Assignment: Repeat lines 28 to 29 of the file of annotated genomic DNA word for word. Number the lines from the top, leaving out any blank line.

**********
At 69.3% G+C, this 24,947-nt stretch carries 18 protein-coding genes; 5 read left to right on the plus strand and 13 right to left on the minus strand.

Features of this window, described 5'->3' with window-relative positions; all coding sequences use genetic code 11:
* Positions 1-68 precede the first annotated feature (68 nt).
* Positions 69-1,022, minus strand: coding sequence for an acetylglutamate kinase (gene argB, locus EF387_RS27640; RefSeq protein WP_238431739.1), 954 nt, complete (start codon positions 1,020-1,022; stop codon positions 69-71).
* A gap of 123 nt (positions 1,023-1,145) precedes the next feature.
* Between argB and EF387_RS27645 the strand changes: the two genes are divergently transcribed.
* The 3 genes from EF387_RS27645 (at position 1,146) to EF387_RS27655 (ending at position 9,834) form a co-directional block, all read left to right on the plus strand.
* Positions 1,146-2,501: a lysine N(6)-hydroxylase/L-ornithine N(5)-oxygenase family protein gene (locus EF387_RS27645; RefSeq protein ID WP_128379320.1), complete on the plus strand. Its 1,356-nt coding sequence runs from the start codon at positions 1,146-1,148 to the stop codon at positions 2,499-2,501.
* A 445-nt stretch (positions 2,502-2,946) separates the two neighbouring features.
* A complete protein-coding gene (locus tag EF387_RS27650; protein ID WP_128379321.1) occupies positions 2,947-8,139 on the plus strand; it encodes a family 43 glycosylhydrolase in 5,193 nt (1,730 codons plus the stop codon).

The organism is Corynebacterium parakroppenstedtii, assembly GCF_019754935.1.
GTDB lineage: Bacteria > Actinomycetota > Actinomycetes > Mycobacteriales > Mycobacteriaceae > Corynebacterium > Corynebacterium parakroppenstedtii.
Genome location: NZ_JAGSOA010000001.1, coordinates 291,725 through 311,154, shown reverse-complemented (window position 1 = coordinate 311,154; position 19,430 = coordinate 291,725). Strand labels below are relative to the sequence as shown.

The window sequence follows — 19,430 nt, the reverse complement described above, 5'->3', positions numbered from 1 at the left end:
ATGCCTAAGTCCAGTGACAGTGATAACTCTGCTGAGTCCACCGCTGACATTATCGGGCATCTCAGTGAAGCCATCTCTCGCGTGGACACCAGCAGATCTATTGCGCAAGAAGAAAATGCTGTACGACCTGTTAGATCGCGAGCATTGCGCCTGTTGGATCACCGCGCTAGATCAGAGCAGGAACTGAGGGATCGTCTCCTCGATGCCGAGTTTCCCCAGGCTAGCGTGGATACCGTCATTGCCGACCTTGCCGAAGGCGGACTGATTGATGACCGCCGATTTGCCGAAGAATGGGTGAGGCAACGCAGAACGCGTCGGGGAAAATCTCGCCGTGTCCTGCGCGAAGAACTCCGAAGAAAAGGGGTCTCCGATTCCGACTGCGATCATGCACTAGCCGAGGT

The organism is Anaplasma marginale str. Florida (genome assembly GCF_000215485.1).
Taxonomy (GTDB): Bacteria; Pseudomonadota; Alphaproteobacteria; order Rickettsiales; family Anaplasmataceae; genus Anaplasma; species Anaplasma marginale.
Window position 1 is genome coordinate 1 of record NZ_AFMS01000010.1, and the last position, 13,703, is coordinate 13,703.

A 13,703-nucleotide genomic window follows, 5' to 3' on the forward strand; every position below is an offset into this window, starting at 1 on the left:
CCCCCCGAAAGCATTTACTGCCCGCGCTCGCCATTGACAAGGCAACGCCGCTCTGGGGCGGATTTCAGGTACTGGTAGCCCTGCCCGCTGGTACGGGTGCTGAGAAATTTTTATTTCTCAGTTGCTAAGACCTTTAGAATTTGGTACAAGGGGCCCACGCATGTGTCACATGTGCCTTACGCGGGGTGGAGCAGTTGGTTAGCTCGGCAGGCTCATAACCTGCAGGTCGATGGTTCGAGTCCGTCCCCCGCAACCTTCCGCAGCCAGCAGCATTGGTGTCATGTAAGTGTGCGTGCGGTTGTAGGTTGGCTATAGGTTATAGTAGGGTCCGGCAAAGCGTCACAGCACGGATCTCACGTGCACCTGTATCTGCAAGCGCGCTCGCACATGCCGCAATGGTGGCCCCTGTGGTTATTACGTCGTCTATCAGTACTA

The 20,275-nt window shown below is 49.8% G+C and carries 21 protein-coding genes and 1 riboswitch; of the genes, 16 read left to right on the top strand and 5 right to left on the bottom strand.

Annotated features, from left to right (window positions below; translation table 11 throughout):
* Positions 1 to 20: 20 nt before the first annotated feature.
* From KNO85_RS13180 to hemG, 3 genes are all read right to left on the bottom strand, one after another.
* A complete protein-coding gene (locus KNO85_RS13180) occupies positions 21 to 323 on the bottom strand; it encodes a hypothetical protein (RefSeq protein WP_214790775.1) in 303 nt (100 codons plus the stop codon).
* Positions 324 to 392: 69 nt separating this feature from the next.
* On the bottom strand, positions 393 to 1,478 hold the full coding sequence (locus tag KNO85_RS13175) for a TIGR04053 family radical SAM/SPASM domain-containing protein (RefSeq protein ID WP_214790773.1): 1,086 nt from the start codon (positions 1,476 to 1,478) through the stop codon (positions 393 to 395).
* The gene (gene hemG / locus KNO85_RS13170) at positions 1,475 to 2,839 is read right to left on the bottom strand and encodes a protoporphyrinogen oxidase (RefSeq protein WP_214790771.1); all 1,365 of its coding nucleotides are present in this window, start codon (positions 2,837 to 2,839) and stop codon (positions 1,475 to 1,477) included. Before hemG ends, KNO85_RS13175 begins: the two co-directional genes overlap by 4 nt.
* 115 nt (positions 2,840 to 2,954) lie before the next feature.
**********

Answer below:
* The gene (gene hemG / locus KNO85_RS13170) at positions 1,475 to 2,839 is read right to left on the bottom strand and encodes a protoporphyrinogen oxidase (RefSeq protein WP_214790771.1); all 1,365 of its coding nucleotides are present in this window, start codon (positions 2,837 to 2,839) and stop codon (positions 1,475 to 1,477) included. Before hemG ends, KNO85_RS13175 begins: the two co-directional genes overlap by 4 nt.
* 115 nt (positions 2,840 to 2,954) lie before the next feature.